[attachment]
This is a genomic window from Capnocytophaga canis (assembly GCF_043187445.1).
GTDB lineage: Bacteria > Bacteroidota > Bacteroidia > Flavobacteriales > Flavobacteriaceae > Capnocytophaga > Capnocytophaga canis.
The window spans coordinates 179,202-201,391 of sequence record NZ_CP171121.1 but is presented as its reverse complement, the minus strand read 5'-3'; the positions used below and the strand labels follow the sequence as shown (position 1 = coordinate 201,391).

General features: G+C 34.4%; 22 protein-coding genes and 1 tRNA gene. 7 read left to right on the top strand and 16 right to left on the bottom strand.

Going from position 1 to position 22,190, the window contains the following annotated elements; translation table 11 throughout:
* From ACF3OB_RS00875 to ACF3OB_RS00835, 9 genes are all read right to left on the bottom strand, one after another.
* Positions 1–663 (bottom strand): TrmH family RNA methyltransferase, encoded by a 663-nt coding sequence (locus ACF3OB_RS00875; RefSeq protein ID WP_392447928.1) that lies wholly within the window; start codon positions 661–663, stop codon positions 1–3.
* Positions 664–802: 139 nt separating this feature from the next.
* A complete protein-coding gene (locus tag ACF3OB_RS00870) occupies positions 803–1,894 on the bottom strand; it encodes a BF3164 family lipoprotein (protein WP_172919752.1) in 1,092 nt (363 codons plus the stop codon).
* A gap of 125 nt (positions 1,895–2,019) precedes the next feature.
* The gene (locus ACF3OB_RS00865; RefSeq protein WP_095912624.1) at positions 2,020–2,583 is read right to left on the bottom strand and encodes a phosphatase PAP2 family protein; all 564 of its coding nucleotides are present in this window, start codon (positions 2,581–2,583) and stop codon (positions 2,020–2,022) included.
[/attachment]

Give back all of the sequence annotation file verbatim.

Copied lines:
This is a genomic window from Capnocytophaga canis (assembly GCF_043187445.1).
GTDB lineage: Bacteria > Bacteroidota > Bacteroidia > Flavobacteriales > Flavobacteriaceae > Capnocytophaga > Capnocytophaga canis.
The window spans coordinates 179,202-201,391 of sequence record NZ_CP171121.1 but is presented as its reverse complement, the minus strand read 5'-3'; the positions used below and the strand labels follow the sequence as shown (position 1 = coordinate 201,391).

General features: G+C 34.4%; 22 protein-coding genes and 1 tRNA gene. 7 read left to right on the top strand and 16 right to left on the bottom strand.

Going from position 1 to position 22,190, the window contains the following annotated elements; translation table 11 throughout:
* From ACF3OB_RS00875 to ACF3OB_RS00835, 9 genes are all read right to left on the bottom strand, one after another.
* Positions 1–663 (bottom strand): TrmH family RNA methyltransferase, encoded by a 663-nt coding sequence (locus ACF3OB_RS00875; RefSeq protein ID WP_392447928.1) that lies wholly within the window; start codon positions 661–663, stop codon positions 1–3.
* Positions 664–802: 139 nt separating this feature from the next.
* A complete protein-coding gene (locus tag ACF3OB_RS00870) occupies positions 803–1,894 on the bottom strand; it encodes a BF3164 family lipoprotein (protein WP_172919752.1) in 1,092 nt (363 codons plus the stop codon).
* A gap of 125 nt (positions 1,895–2,019) precedes the next feature.
* The gene (locus ACF3OB_RS00865; RefSeq protein WP_095912624.1) at positions 2,020–2,583 is read right to left on the bottom strand and encodes a phosphatase PAP2 family protein; all 564 of its coding nucleotides are present in this window, start codon (positions 2,581–2,583) and stop codon (positions 2,020–2,022) included.